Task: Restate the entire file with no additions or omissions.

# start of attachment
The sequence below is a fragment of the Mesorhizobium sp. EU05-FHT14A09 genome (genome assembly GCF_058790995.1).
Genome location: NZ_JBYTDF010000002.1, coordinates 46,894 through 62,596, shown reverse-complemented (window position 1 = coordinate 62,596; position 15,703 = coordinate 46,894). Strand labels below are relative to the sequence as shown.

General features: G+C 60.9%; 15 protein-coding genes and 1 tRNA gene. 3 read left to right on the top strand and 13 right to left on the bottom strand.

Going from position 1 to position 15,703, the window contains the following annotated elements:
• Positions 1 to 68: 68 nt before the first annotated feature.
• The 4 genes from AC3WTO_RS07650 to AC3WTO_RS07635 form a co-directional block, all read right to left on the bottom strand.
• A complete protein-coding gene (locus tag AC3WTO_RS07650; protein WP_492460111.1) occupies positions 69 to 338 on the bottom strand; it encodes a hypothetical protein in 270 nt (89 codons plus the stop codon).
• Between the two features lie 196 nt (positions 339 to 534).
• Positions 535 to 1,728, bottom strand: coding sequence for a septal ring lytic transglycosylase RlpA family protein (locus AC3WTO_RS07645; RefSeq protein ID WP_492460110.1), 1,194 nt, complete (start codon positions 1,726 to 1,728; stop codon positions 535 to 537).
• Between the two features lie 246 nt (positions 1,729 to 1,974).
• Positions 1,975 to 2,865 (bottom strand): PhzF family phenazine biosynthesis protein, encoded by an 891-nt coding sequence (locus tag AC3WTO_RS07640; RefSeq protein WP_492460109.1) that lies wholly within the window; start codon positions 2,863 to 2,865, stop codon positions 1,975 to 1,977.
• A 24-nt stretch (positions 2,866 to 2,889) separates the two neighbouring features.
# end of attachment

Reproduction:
The sequence below is a fragment of the Mesorhizobium sp. EU05-FHT14A09 genome (genome assembly GCF_058790995.1).
Genome location: NZ_JBYTDF010000002.1, coordinates 46,894 through 62,596, shown reverse-complemented (window position 1 = coordinate 62,596; position 15,703 = coordinate 46,894). Strand labels below are relative to the sequence as shown.

General features: G+C 60.9%; 15 protein-coding genes and 1 tRNA gene. 3 read left to right on the top strand and 13 right to left on the bottom strand.

Going from position 1 to position 15,703, the window contains the following annotated elements:
• Positions 1 to 68: 68 nt before the first annotated feature.
• The 4 genes from AC3WTO_RS07650 to AC3WTO_RS07635 form a co-directional block, all read right to left on the bottom strand.
• A complete protein-coding gene (locus tag AC3WTO_RS07650; protein WP_492460111.1) occupies positions 69 to 338 on the bottom strand; it encodes a hypothetical protein in 270 nt (89 codons plus the stop codon).
• Between the two features lie 196 nt (positions 339 to 534).
• Positions 535 to 1,728, bottom strand: coding sequence for a septal ring lytic transglycosylase RlpA family protein (locus AC3WTO_RS07645; RefSeq protein ID WP_492460110.1), 1,194 nt, complete (start codon positions 1,726 to 1,728; stop codon positions 535 to 537).
• Between the two features lie 246 nt (positions 1,729 to 1,974).
• Positions 1,975 to 2,865 (bottom strand): PhzF family phenazine biosynthesis protein, encoded by an 891-nt coding sequence (locus tag AC3WTO_RS07640; RefSeq protein WP_492460109.1) that lies wholly within the window; start codon positions 2,863 to 2,865, stop codon positions 1,975 to 1,977.
• A 24-nt stretch (positions 2,866 to 2,889) separates the two neighbouring features.